White NBA player delivers painfully honest lesson about the privilege he enjoys — and what he can do about it
Kyle Korver (Facebook)

Utah Jazz guard Kyle Korver is often one of the only white players on his team, and he's been thinking a lot lately about how race sets him apart from most of the other NBA players.

The 38-year-old Korver was on the floor last month when a fan hurled racist abuse at Oklahoma City Thunder guard Russell Westbrook, and he found himself embarrassed by his own initial reaction to the incident, according to an essay published by The Players' Tribune.

"I didn’t actually see or hear what happened, and if you were following on TV or on Twitter, maybe you had a similar initial viewing of it," Korver wrote. "Then, after the game, one of our reporters asked me for my response to what had gone down between Russ and the fan. I told him I hadn’t seen it — and added something like, But you know Russ. He gets into it with the crowd a lot."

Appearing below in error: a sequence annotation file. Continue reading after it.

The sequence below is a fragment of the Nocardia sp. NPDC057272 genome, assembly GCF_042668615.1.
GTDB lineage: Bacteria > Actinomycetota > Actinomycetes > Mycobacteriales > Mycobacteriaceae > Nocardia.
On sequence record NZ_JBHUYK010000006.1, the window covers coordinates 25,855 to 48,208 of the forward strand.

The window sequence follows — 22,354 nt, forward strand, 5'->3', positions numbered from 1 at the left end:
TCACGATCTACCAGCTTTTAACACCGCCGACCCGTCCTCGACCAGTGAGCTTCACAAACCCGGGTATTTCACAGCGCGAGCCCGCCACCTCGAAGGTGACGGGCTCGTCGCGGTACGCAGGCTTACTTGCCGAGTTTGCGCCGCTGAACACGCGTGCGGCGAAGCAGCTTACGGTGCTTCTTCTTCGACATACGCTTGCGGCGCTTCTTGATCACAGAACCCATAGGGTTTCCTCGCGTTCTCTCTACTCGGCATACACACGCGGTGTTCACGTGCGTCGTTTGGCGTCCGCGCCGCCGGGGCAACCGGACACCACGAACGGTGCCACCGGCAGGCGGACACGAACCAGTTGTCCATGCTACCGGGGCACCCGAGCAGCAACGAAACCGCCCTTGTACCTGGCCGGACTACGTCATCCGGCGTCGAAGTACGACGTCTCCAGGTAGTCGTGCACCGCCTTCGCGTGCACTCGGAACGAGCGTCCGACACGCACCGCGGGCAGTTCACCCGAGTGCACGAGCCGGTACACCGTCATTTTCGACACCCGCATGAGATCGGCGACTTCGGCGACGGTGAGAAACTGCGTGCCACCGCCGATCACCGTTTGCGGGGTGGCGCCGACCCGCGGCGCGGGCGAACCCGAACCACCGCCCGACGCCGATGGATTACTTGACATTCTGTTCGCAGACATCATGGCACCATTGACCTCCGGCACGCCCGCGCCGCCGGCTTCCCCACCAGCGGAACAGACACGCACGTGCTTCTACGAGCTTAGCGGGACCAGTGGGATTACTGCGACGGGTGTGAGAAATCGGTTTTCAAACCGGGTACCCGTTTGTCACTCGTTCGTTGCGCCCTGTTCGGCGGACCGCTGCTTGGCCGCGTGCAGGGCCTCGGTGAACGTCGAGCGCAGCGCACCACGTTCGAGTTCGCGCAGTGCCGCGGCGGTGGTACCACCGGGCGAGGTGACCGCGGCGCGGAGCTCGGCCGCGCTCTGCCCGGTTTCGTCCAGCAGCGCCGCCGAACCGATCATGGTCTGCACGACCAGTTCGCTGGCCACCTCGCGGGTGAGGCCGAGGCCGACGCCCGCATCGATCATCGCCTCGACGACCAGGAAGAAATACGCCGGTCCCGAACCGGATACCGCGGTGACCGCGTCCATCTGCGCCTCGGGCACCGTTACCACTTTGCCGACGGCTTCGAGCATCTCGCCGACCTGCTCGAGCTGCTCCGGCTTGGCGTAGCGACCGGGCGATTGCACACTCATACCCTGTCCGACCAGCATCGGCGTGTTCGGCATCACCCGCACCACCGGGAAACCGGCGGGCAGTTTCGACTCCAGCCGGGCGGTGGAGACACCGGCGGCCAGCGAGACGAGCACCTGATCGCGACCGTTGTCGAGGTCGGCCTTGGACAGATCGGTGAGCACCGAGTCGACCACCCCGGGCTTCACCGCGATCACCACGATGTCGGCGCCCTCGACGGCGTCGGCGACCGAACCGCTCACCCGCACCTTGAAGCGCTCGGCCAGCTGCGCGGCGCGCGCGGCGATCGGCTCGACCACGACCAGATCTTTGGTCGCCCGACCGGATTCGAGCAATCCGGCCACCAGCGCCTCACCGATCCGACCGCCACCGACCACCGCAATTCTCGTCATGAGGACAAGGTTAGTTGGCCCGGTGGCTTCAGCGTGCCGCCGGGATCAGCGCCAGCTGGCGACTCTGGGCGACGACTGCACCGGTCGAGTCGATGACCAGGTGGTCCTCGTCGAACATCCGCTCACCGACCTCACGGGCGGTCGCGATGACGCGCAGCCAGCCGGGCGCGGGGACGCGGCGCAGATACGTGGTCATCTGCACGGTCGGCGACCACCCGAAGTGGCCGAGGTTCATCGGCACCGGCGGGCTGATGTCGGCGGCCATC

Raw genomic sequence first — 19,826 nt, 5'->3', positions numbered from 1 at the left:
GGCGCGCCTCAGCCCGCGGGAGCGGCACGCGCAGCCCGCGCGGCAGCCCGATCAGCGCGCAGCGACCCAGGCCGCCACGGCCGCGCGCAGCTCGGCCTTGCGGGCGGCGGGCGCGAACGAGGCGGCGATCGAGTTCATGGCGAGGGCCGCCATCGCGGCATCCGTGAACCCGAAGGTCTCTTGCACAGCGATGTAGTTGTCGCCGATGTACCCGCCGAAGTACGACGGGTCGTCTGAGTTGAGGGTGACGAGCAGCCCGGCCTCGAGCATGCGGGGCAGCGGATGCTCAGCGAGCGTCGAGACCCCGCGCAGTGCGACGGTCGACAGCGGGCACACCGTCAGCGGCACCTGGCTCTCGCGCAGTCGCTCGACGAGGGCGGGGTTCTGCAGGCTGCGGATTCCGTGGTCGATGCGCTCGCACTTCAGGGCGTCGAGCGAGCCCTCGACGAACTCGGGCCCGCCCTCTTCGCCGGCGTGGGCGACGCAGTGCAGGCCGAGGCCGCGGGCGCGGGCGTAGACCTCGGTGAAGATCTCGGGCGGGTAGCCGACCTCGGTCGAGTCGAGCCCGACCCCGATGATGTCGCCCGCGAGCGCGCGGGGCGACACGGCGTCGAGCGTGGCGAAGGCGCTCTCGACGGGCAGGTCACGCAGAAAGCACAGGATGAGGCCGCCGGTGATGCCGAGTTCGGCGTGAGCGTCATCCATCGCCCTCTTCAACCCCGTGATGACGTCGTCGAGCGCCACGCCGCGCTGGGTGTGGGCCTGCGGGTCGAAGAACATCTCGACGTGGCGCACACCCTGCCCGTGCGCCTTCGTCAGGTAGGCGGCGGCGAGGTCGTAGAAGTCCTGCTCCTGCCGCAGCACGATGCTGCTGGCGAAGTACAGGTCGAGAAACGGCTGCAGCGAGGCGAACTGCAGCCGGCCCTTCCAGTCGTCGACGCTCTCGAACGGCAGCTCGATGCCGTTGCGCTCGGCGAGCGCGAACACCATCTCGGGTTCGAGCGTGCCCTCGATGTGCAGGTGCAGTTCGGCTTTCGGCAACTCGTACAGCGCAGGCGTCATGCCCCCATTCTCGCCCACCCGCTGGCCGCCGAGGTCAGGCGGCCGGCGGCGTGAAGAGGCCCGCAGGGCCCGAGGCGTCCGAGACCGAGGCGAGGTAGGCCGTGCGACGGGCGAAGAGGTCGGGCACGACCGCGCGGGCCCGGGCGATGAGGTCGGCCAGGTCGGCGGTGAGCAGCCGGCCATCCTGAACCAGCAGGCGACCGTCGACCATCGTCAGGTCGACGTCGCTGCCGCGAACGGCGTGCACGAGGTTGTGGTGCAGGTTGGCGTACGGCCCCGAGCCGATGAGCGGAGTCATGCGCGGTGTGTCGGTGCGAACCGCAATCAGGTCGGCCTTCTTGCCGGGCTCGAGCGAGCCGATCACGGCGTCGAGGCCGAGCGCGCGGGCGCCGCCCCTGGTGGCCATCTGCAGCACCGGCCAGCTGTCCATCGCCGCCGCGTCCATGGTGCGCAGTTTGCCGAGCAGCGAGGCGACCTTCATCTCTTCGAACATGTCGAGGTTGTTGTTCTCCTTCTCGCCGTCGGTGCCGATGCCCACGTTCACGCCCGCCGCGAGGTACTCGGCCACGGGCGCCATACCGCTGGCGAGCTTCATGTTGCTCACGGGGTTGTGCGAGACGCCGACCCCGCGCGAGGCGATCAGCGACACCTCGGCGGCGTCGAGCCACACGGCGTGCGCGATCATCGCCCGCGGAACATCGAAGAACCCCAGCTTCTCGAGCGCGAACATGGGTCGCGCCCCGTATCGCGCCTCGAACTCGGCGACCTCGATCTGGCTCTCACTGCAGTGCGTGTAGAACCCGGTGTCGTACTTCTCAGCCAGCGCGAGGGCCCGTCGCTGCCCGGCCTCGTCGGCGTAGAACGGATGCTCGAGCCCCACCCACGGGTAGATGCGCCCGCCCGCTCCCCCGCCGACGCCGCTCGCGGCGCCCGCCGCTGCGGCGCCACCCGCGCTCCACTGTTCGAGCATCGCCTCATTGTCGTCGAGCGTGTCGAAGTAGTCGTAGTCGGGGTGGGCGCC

The Jazz ended up banning that racist heckler for life, after his actions became clear, and Korver said the incident forced him to confront his initial reaction to the arrest of his teammate and close friend Thabo Sefolosha -- whose leg was broken during the 2015 incident.

"On the morning I found out that Thabo had been arrested, want to know what my first thought was? About my friend and teammate? My first thought was: What was Thabo doing out at a club on a back-to-back??" Korver wrote."Before I knew the full story, and before I’d even had the chance to talk to Thabo….. I sort of blamed Thabo."

Korver said the discussions he's had with teammates in recent weeks have forced him to confront some uncomfortable truths about himself, and about racism in the United States.

"No matter how passionately I commit to being an ally," Korver wrote. "and no matter how unwavering my support is for NBA and WNBA players of color, I’m still in this conversation from the privileged perspective of opting in to it. Which of course means that on the flip side, I could just as easily opt out of it. Every day, I’m given that choice — I’m granted that privilege — based on the color of my skin."

Korver said he doesn't believe that white people are guilty of the racist sins of their ancestors, but he does believe they share responsibility -- and he challenged himself to listen better and educate himself on the history of racism.

"We all have to be accountable — period," he wrote. "Not just for our own actions, but also for the ways that our inaction can create a 'safe' space for toxic behavior."